Steven's grandfather was saved by Oskar Schindler. In addition, Steven's father and extended family were hidden by courageous non-Jewish people after escaping the Krakow ghetto, .
Steven's father Martin Baral was part of a large Jewish family from Krakow, Poland. In 1941, the Nazis forced the family and the Jewish community into the Krakow Ghetto. Martin and his younger brother, only 11 and 7, escaped the ghetto and bravely survived on their own before being taken in by a Polish woman. The brothers were later reunited with his mother, sister, and three cousins. All seven fled to Hungary, were sheltered by a Christian woman, and eventually connected with their father in Palestine (now Israel). Steven’s grandfather was one of the lucky few saved by the famous factory-owner, Oskar Schindler. Altogether the Baral family owes its survival to four different courageous non-Jewish rescuers.
Steven now lives in Seattle and received the Holocaust Center's Voices of Humanity Award for his service to the Center in 2016. Along with being a member of the Center's Board of Directors and a Legacy Speaker, he is a business owner and father of four.
Ron Gompertz tells the story of his father, Rolf Gompertz. Ron is proud of his family heritage, and decided to research his father’s story so that he could help reach students who were studying the Holocaust. Ron tells his father’s story through video clips of his father telling about his own life, along with photos and documents that accompany his family research.
Rolf was born in Krefeld, Germany in 1927. Krefeld served as a hub for surrounding Jewish communities. Before 1933, there were 1,500 Jewish people living there. In 1933, when Rolf was only 6, the Nazi Party gained power in Germany.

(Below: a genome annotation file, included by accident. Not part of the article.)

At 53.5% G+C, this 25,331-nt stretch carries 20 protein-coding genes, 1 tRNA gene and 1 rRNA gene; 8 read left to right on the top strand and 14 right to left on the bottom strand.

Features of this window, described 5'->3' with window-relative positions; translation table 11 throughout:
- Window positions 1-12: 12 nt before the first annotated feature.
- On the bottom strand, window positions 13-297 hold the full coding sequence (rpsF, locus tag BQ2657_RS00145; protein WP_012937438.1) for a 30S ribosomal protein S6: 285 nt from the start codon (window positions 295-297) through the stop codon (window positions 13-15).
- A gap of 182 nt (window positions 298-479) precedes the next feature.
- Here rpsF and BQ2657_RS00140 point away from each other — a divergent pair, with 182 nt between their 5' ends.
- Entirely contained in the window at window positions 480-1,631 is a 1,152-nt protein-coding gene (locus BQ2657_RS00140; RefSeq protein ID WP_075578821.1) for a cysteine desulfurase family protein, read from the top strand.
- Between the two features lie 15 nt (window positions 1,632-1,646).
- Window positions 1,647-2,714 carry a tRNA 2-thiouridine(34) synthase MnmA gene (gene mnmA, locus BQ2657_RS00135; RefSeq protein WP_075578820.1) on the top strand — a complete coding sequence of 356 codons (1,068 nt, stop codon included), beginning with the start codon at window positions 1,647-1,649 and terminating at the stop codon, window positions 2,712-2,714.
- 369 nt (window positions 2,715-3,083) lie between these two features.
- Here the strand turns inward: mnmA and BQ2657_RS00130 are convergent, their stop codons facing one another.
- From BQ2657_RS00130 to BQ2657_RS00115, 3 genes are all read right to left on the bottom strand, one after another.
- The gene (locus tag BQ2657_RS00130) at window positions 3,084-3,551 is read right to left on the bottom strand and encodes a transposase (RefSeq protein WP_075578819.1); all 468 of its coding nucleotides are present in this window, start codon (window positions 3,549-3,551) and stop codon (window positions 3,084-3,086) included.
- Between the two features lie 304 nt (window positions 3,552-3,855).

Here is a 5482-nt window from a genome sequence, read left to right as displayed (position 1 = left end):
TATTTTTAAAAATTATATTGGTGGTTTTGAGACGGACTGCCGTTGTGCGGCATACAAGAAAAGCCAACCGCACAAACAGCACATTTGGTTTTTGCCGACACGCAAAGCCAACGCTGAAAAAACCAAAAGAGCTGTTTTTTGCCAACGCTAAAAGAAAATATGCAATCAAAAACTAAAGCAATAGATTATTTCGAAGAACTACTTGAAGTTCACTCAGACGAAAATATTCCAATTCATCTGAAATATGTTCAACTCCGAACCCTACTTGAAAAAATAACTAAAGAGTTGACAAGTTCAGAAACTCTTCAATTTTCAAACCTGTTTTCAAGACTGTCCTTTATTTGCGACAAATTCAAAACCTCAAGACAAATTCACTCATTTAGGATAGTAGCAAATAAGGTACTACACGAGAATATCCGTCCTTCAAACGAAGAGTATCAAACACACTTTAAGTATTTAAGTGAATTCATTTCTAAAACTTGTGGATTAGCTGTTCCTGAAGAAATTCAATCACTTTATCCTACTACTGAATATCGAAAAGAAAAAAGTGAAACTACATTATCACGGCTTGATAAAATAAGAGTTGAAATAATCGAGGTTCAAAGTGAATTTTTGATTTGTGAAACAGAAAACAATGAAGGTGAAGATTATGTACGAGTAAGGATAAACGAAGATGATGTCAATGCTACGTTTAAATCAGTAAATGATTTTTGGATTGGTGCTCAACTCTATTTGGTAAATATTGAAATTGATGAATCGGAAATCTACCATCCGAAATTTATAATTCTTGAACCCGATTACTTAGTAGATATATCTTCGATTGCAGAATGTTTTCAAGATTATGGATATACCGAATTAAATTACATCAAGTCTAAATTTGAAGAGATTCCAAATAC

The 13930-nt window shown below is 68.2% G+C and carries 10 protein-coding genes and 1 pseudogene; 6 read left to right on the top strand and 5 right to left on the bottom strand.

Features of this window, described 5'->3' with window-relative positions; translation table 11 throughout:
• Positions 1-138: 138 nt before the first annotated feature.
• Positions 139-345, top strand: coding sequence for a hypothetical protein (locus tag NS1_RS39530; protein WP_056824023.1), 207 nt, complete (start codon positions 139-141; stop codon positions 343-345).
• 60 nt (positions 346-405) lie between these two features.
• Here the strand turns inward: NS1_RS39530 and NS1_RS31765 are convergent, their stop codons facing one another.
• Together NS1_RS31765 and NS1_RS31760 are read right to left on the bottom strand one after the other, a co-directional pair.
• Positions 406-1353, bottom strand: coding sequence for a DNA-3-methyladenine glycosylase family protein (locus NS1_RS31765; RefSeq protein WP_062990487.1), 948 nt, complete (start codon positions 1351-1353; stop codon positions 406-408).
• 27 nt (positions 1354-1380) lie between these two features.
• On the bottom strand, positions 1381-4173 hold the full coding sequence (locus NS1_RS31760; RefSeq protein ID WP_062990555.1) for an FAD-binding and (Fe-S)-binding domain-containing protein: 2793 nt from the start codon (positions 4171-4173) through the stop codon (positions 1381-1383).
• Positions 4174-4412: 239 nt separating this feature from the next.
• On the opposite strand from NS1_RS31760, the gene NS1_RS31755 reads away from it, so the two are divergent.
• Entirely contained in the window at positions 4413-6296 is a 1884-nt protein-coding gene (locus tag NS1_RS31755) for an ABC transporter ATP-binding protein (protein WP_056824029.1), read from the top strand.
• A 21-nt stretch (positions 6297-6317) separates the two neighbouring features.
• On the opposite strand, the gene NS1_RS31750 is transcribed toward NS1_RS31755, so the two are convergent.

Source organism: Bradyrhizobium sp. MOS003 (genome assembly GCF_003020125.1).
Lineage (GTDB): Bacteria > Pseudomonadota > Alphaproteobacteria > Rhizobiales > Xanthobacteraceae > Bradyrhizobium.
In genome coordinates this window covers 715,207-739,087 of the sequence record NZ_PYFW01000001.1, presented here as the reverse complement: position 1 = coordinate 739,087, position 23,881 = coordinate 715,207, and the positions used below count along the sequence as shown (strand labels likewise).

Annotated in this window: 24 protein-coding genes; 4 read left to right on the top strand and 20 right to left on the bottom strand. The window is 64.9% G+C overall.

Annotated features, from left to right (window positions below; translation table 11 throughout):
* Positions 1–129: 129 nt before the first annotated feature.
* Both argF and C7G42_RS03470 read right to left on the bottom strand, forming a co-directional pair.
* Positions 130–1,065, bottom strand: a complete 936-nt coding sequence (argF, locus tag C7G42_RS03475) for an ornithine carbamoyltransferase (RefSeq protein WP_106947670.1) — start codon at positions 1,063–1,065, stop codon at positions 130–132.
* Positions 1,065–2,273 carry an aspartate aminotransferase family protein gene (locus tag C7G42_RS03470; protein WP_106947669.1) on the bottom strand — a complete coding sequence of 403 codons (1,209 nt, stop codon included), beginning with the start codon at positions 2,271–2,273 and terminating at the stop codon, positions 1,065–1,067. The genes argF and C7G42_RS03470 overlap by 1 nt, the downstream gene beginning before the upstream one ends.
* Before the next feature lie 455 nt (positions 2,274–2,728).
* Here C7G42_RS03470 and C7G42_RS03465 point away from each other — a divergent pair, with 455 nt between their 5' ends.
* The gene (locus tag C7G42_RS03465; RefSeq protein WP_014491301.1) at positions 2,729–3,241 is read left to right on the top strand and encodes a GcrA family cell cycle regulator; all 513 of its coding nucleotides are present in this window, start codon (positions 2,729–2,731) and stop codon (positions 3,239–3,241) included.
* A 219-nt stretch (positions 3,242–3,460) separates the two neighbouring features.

Rolf’s memories include the fateful night of Kristallnacht on November 9, 1938. Nazi soldiers banged at the door of his parents apartment demanding to be let in. They stormed into the apartment ready to arrest Rolf’s father. Rolf’s father ran into his office and pulled out his Iron Cross medal for valor in World War I.
Luckily, this time the Nazis left, but 30,000 Jewish men were arrested in the next few days.
The Gompertz family was fortunate to find a distant relative in Los Angeles who provided them with an affidavit to sponsor the family. They arrived in Los Angeles in June of 1939, just a few months before war broke out between Germany and Poland and deportations of Jews began.
Rolf entered the United States as a refugee. He started school in sixth grade barely speaking English, but grew up to be a journalist and author. He returned to Krefeld in 1987 to tell his story to adults and students. Rolf has also told his story to students in Los Angeles.
Rolf is very proud that his son, Ron, has decided to continue his mission of educating students about the Holocaust as a member of the Holocaust Center for Humanity Speakers Bureau.
Ron himself works in the Seattle area in the tech industry. In 2017, he published the novel Life's Big Zoo.
Randee Kissinger's mother was a cousin of Vera Frank Federman's husband. Vera was born June 27, 1924. She grew up in Debrecen, Hungary as an only child, but with a large extended family. She studied both English and German and graduated from a girls’ high school.